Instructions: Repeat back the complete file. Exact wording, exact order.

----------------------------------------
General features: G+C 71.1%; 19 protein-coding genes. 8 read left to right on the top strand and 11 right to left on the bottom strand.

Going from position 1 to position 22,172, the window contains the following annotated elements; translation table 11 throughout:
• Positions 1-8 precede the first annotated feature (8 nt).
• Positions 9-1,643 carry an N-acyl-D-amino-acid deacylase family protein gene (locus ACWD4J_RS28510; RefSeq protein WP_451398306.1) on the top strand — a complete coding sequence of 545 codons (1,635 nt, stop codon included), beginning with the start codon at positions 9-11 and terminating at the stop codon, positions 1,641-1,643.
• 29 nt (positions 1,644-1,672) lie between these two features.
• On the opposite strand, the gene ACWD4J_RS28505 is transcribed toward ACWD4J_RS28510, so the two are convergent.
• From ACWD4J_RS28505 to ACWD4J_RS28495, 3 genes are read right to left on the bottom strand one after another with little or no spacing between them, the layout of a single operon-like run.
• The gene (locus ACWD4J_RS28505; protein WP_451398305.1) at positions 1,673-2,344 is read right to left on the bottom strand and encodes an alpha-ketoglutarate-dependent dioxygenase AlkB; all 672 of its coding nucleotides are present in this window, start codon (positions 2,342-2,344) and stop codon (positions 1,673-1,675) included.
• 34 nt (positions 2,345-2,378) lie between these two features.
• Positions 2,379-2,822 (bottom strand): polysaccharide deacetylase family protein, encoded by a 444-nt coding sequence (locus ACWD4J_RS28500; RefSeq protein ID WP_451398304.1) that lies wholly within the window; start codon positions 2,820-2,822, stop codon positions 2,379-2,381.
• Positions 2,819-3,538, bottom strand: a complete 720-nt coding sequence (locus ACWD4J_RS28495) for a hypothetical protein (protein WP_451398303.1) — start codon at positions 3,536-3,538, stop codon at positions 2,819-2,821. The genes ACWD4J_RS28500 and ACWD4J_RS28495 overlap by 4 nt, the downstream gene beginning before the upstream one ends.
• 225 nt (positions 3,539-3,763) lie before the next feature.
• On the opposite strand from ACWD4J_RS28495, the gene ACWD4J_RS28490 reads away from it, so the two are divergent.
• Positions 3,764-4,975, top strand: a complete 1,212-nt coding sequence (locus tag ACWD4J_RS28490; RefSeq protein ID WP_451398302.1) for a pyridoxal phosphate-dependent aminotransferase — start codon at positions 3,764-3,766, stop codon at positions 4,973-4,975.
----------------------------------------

General features: G+C 71.1%; 19 protein-coding genes. 8 read left to right on the top strand and 11 right to left on the bottom strand.

Going from position 1 to position 22,172, the window contains the following annotated elements; translation table 11 throughout:
• Positions 1-8 precede the first annotated feature (8 nt).
• Positions 9-1,643 carry an N-acyl-D-amino-acid deacylase family protein gene (locus ACWD4J_RS28510; RefSeq protein WP_451398306.1) on the top strand — a complete coding sequence of 545 codons (1,635 nt, stop codon included), beginning with the start codon at positions 9-11 and terminating at the stop codon, positions 1,641-1,643.
• 29 nt (positions 1,644-1,672) lie between these two features.
• On the opposite strand, the gene ACWD4J_RS28505 is transcribed toward ACWD4J_RS28510, so the two are convergent.
• From ACWD4J_RS28505 to ACWD4J_RS28495, 3 genes are read right to left on the bottom strand one after another with little or no spacing between them, the layout of a single operon-like run.
• The gene (locus ACWD4J_RS28505; protein WP_451398305.1) at positions 1,673-2,344 is read right to left on the bottom strand and encodes an alpha-ketoglutarate-dependent dioxygenase AlkB; all 672 of its coding nucleotides are present in this window, start codon (positions 2,342-2,344) and stop codon (positions 1,673-1,675) included.
• 34 nt (positions 2,345-2,378) lie between these two features.
• Positions 2,379-2,822 (bottom strand): polysaccharide deacetylase family protein, encoded by a 444-nt coding sequence (locus ACWD4J_RS28500; RefSeq protein ID WP_451398304.1) that lies wholly within the window; start codon positions 2,820-2,822, stop codon positions 2,379-2,381.
• Positions 2,819-3,538, bottom strand: a complete 720-nt coding sequence (locus ACWD4J_RS28495) for a hypothetical protein (protein WP_451398303.1) — start codon at positions 3,536-3,538, stop codon at positions 2,819-2,821. The genes ACWD4J_RS28500 and ACWD4J_RS28495 overlap by 4 nt, the downstream gene beginning before the upstream one ends.
• 225 nt (positions 3,539-3,763) lie before the next feature.
• On the opposite strand from ACWD4J_RS28495, the gene ACWD4J_RS28490 reads away from it, so the two are divergent.
• Positions 3,764-4,975, top strand: a complete 1,212-nt coding sequence (locus tag ACWD4J_RS28490; RefSeq protein ID WP_451398302.1) for a pyridoxal phosphate-dependent aminotransferase — start codon at positions 3,764-3,766, stop codon at positions 4,973-4,975.